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                        Office of the Press Secretary
                           (Amelia Island, Florida)
For Immediate Release                                   November 1, 1997
                           REMARKS BY THE PRESIDENT
                       IN ARTS AND CULTURE DISCUSSION 
                         AT THE DNC'S AUTUMN RETREAT
                            Amelia Island, Florida          

11:50 P.M. EST

Q I have a couple of questions I'd like to ask the President. What impact do you think on our culture and our arts Cuba will have after Castro?

THE PRESIDENT: Well, if you think baseball is an art form, and I do -- (laughter) -- it will be huge. (Laughter.)

No, to be more serious, there are a lot of Cuban artists, Cuban musicians. All you have to do is look at the impact of South American, Central American music and arts in the United States now -- Caribbean art. I think it's obvious that it will be significant. It will be one -- when we get back together with more normal relations with Cuban, it will be one of the principal benefits of it.

Let me say, if I might, on the general point, Glenn made the points that I wanted to make about this. The assault on the NEA and the NEH needs to be seen against the background of the apparently less ideologically-driven reduction in the availability of music and art generally in the schools, in the public schools, which we saw because of financial problems and other decisions being made.

If you look at what's happened -- and let me explain that. The cutting of the budget of the NEH and the NEA and the attempt to do away with them basically had two legs of support, not one. There was obviously the sort of right-wing ideological attack based on the symbolism of some controversially funded projects -- photography exhibits or whatever. Beyond that, there were members of Congress, with the deficit being what it was, making the same sort of judgments that school board members made all across America: I can't dismantle the football team and the basketball team; I'll get rid of the arts and the music program for all the kids, because, by definition, most of them aren't all that good in art and music. And nobody is going to come down on me if I do it. And I don't have to take on any institutional interests to do it. And, after all, it's just a piddly amount of money.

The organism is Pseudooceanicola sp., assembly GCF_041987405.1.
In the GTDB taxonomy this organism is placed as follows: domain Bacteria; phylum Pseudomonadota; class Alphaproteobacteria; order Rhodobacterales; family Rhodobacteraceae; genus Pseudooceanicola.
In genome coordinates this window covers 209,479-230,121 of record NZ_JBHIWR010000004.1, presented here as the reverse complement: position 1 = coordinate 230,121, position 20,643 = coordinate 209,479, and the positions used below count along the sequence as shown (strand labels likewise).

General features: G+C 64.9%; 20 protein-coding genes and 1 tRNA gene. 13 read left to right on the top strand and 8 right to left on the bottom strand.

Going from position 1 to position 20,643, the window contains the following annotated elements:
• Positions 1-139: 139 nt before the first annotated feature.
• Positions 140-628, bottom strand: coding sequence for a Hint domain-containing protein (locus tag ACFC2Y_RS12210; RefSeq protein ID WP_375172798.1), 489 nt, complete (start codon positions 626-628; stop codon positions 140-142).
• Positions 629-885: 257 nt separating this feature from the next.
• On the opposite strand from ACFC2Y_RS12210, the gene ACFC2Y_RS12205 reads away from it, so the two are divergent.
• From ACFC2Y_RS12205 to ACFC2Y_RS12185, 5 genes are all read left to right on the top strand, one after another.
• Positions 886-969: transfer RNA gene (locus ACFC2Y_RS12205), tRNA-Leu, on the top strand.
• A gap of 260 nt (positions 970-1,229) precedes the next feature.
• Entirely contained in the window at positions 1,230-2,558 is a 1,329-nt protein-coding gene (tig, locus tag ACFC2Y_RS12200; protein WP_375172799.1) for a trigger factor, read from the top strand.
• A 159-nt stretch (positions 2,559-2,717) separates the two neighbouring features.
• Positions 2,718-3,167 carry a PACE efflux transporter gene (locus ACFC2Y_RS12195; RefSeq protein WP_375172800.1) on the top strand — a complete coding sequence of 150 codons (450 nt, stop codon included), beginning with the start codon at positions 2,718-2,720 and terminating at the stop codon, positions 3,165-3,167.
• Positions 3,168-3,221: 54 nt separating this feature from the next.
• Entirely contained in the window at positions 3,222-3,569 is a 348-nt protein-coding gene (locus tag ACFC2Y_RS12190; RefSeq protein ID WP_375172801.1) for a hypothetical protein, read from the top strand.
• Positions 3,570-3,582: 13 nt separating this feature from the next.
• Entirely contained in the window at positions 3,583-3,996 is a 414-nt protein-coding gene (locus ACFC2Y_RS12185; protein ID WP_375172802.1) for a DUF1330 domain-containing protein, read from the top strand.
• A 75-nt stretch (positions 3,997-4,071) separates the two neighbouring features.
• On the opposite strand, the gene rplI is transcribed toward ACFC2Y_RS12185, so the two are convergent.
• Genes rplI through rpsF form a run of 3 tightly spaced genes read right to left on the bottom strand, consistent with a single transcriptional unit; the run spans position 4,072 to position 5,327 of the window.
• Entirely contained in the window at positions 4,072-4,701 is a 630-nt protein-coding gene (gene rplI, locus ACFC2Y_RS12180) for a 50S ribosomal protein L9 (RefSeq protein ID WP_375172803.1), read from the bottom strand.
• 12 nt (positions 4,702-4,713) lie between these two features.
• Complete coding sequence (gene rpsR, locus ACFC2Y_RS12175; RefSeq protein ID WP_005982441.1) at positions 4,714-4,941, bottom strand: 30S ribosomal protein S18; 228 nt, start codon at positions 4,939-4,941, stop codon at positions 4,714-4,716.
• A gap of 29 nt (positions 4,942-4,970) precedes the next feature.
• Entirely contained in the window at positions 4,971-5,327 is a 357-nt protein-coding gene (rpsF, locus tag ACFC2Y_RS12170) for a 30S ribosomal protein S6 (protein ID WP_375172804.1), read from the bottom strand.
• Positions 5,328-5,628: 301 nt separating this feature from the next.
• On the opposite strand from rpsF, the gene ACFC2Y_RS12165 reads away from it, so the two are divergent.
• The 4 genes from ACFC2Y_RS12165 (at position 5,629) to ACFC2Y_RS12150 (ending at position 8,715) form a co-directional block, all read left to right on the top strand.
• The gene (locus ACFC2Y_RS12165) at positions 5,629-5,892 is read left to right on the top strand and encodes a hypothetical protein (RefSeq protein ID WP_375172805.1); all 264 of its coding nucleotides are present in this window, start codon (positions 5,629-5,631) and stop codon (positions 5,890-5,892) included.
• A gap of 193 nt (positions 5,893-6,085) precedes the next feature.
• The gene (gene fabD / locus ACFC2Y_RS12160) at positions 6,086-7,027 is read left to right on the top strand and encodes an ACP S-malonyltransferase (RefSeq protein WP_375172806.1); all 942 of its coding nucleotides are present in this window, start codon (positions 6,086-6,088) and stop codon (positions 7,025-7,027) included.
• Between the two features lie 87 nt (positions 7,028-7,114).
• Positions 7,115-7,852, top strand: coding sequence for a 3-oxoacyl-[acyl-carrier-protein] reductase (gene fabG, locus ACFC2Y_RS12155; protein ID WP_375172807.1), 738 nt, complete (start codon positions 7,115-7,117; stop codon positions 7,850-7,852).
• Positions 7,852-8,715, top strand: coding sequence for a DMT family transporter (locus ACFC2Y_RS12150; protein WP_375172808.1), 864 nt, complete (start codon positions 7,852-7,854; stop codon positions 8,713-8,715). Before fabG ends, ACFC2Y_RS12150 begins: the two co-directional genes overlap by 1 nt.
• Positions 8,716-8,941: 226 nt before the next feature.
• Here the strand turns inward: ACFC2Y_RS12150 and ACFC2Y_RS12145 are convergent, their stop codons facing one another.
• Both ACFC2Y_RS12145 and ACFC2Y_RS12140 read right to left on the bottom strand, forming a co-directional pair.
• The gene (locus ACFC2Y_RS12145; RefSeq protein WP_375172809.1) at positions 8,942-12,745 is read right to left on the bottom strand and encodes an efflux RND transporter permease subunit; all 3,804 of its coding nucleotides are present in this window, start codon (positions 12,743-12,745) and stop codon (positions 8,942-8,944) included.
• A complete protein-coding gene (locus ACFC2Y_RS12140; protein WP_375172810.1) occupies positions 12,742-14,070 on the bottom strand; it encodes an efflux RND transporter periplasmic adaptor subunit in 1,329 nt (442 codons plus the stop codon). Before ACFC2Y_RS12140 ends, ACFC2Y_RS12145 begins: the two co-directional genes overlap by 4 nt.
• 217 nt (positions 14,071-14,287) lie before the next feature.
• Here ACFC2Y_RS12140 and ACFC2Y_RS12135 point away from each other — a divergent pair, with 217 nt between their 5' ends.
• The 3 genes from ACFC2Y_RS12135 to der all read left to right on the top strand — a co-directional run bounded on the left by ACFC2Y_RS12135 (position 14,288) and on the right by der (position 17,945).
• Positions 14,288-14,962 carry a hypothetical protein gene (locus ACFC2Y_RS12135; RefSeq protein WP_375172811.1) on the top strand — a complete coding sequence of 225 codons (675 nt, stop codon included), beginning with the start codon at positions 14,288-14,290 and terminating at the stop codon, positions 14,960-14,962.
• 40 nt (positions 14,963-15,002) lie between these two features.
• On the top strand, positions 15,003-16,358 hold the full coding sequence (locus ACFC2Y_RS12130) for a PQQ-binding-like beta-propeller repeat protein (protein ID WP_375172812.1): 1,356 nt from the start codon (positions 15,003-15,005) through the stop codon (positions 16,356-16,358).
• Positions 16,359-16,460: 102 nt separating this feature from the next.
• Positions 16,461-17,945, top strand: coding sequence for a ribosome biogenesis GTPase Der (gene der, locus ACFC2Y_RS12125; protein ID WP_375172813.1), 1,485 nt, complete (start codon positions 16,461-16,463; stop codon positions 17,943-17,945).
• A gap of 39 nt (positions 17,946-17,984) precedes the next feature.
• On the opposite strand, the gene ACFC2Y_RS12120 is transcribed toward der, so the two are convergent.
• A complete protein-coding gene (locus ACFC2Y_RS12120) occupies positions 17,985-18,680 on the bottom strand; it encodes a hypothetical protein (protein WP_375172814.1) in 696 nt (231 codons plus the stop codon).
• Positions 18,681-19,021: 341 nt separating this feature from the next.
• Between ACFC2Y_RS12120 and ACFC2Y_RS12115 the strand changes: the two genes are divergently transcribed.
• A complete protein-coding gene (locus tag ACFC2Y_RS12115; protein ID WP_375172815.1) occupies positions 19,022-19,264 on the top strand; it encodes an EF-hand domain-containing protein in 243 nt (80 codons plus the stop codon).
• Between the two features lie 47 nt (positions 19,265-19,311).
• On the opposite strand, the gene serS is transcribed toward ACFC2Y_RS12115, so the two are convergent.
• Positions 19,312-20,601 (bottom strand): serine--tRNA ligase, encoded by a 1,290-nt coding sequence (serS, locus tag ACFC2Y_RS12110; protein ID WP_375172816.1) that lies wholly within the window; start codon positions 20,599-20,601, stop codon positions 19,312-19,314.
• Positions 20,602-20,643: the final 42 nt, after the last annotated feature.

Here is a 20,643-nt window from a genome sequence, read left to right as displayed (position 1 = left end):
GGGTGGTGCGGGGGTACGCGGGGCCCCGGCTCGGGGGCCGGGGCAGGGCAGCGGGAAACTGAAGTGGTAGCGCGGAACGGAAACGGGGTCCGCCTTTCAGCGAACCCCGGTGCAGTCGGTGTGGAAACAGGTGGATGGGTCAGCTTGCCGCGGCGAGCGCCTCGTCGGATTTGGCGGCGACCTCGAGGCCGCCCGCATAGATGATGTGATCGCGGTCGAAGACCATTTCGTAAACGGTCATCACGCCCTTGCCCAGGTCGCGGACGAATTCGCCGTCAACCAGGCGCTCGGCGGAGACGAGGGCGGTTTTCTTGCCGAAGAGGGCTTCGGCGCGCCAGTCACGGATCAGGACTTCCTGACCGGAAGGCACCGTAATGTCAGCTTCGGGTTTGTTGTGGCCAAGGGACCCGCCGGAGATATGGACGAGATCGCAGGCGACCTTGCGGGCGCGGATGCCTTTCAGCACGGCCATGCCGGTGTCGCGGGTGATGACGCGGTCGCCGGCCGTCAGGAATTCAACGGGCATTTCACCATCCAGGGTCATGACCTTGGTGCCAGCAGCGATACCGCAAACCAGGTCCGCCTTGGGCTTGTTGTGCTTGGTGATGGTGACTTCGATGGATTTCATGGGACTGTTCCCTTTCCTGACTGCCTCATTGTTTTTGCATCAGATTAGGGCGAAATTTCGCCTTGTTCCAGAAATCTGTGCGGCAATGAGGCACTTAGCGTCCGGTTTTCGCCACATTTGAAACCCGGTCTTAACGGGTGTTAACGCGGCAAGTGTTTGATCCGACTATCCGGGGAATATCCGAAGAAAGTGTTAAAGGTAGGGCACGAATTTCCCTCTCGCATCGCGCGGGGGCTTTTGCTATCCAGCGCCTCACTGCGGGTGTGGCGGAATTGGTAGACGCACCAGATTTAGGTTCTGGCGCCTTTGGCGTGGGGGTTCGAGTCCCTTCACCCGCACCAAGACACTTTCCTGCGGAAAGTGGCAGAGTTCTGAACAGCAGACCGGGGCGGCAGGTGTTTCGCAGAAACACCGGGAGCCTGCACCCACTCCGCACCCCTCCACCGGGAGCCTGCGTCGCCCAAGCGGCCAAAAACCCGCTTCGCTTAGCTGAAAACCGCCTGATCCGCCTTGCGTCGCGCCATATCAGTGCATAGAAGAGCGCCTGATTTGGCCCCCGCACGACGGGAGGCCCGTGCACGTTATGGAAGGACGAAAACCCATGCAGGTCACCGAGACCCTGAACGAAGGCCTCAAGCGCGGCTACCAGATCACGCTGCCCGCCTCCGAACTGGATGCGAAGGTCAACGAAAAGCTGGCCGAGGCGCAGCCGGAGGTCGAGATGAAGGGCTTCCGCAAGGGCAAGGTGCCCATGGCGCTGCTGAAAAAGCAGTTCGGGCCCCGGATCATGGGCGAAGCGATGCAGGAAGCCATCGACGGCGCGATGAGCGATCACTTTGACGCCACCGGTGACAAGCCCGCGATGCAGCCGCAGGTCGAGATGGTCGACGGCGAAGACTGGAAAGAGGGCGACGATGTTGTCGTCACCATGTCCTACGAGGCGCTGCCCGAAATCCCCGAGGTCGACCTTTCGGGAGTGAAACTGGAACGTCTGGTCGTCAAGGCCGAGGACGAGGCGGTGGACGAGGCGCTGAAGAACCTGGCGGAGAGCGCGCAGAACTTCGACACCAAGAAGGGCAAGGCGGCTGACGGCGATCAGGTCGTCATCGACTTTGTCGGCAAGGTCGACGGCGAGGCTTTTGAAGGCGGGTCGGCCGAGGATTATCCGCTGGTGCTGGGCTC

Now, I think because the Balanced Budget Act has been passed and we've cut the deficit by more than 20 percent, and because we have taken on the ideological argument, I think, and, first of all, tried to respond to some of the more legitimate concerns about how the projects were funded and, secondly, tried to reaffirm the positive notions that what the NEA and NEH has done. I think at the national level we've sort of stemmed the hemorrhage. I would submit that that's not nearly enough, first of all, because it's only a small portion of the money.

And, secondly, because I think what you said is terribly important. We have all this data that kids that come from different cultures with different languages have their language facilitation, their ability to learn English, to read in English, to think and relate to people in a new culture dramatically accelerated if they're more proficient and more exposed to music and arts and other ways of hooking their mind in.